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Preterm births, 32-33 weeks of gestation
Maryland - Somerset

Measurement Period: 2007-2013
HP2020 Baseline: 1.6 (1.60000002384186)
HP2020 Baseline Year: 2007
HP2020 Target: 1.4






HP 2020

  • 1.1
  • 2.1
  • 2.2
Percent of live births at 32 to 33 weeks of gestation


Number of infants born between 32 and 33 completed weeks of gestation


Number of live births

2007-2013 - Dimensions

  • Total

    Comparison of 25 Counties
      Low: 1.1             High: 2.2

Historical Data

  • Dimension2007-20132006-20122005-20112004-20102003-2009
    0.7% / 1.7%
    0.8% / 1.9%
    0.9% / 2.0%
    1.1% / 2.3%
    1.2% / 2.4%
    Not Hispanic or Latino (Of mother)DSU1.3%
    0.7% / 1.8%
    0.8% / 1.9%
    1.0% / 2.3%
    1.1% / 2.4%
  • DSU - Data statistically unreliable.


  • Estimates of preterm birth are calculated based on gestational age information reported on the birth certificate. The primary measure used to determine the gestational age of the newborn is the interval between the first day of the mother’s last normal menstrual period (LMP) and the date of birth, and presented as number of weeks. It is subject to error for several reasons, including imperfect maternal recall or misidentification of the LMP because of postconception bleeding, delayed ovulation, or intervening early miscarriage. These data are edited for LMP-based gestational ages that are clearly inconsistent with the infant’s plurality and birthweight, but reporting problems for this item persist and may occur more frequently among some subpopulations and among births with shorter gestations.


    The 1989 revision of the U.S. Standard Certificate of Live Birth includes an item, “clinical estimate of gestation” and the 2003 revision of the birth certificate includes a comparable item “Obstetric estimate of gestation”. The clinical or obstetric estimate was compared with length of gestation computed using the LMP when the latter appears to be inconsistent with birth weight. This was done for normal weight births of apparently short gestations and very low birth weight births reported to be full term. For those births, the clinical or obstetric estimate was used if it was compatible with the reported birth weight. The clinical or gestation estimate was also used if the LMP date was not reported.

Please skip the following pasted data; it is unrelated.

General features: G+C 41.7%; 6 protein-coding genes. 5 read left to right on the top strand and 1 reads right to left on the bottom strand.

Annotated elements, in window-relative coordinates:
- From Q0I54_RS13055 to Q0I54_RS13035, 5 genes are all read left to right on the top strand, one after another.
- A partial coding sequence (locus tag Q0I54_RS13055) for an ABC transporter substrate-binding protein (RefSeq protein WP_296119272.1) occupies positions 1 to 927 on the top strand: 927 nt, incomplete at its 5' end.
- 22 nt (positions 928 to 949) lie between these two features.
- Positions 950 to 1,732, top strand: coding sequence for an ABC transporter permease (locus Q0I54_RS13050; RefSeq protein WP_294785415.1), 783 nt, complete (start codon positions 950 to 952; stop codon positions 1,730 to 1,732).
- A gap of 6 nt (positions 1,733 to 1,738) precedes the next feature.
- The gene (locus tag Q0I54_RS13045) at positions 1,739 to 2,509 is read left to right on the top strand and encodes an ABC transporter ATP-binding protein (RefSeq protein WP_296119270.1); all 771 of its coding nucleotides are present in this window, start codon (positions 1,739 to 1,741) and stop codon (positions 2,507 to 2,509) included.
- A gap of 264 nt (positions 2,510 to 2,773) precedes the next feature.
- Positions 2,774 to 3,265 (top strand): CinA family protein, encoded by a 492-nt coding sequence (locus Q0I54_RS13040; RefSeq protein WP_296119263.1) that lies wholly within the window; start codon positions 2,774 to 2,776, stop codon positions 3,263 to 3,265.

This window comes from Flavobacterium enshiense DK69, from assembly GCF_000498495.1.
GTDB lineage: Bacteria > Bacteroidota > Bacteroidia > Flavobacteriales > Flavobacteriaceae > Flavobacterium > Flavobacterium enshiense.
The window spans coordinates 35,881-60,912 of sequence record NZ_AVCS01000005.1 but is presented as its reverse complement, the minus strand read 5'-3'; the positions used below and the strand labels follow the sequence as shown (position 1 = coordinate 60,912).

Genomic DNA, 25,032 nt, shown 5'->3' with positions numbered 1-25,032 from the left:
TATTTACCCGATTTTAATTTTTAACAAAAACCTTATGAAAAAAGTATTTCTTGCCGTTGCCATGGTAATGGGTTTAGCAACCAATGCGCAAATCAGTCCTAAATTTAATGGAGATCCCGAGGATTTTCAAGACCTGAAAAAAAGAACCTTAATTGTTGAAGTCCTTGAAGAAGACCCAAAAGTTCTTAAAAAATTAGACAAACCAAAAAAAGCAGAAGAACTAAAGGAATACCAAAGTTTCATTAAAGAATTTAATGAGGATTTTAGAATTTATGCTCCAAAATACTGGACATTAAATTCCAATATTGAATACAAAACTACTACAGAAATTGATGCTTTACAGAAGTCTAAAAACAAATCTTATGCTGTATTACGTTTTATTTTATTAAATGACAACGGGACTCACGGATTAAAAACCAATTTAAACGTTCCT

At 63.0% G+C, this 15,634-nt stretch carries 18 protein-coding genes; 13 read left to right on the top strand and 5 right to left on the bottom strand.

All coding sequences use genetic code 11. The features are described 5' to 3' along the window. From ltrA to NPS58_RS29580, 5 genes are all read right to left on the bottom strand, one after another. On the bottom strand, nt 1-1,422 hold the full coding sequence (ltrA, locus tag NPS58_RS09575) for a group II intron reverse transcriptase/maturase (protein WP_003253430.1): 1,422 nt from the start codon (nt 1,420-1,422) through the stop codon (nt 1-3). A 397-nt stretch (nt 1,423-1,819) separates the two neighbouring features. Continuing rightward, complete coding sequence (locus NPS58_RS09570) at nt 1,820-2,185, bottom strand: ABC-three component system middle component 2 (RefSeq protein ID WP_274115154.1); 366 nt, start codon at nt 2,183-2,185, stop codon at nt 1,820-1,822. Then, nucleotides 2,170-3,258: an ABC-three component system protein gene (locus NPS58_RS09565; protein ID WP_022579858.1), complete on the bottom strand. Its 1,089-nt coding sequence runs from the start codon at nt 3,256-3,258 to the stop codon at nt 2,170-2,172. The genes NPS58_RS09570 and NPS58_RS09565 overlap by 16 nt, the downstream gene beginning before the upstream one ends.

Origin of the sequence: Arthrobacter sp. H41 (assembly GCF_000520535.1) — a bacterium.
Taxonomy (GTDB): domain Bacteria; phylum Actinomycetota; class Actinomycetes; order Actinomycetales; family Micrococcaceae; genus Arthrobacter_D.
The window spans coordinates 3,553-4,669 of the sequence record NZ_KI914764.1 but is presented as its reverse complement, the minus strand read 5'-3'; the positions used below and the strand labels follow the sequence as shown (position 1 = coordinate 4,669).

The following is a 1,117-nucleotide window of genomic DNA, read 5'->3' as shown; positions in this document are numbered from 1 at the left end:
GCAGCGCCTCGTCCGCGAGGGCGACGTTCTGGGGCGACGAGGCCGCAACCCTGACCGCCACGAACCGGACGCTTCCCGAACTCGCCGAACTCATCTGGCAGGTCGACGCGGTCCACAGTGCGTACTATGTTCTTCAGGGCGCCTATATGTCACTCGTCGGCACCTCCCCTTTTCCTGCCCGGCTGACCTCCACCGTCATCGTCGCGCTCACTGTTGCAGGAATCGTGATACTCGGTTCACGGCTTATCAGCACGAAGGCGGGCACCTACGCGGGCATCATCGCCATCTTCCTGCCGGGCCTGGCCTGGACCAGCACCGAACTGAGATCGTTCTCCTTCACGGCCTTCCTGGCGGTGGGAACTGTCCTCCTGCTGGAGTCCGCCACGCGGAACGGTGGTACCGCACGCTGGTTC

A description of the primary measurement used to determine the infant’s gestational age, the interval between the first day of LMP and the birth has been published by NCHS.


  • National Center for Health Statistics. User guide to the 2010 natality public use file. Hyattsville, MD.

Data Source(s)

  • National Vital Statistics System-Natality (NVSS-N)

    Description Vital statistics natality data are a fundamental source of demographic, geographic, and medical and health information on all births occurring in the United States. This is one of the few sources of comparable health-related data for small geographic areas over an extended period of time. The data are used to present the characteristics of babies and their mothers, track trends such as birth rates for teenagers, and compare natality trends with those in other countries.

    MethodologyThe National Vital Statistics System Natality component (NVSS-N) obtains information on deaths from the registration offices of each of the 50 states, New York City, the District of Columbia, Puerto Rico, the U.S. Virgin Islands, Guam, American Samoa, and Northern Mariana Islands. By law, registration of deaths is the responsibility of the professional attendant at birth, generally a physician or midwife. The birth certificate must be filed with the local registrar in the district in which the birth occurred, within a time period prescribed by law (generally 1 to 10 days). State birth certificates are modeled on a U.S. Standard Certificate that is revised periodically. States provide the National Center for Health Statistics (NCHS) with birth records in electronic format.


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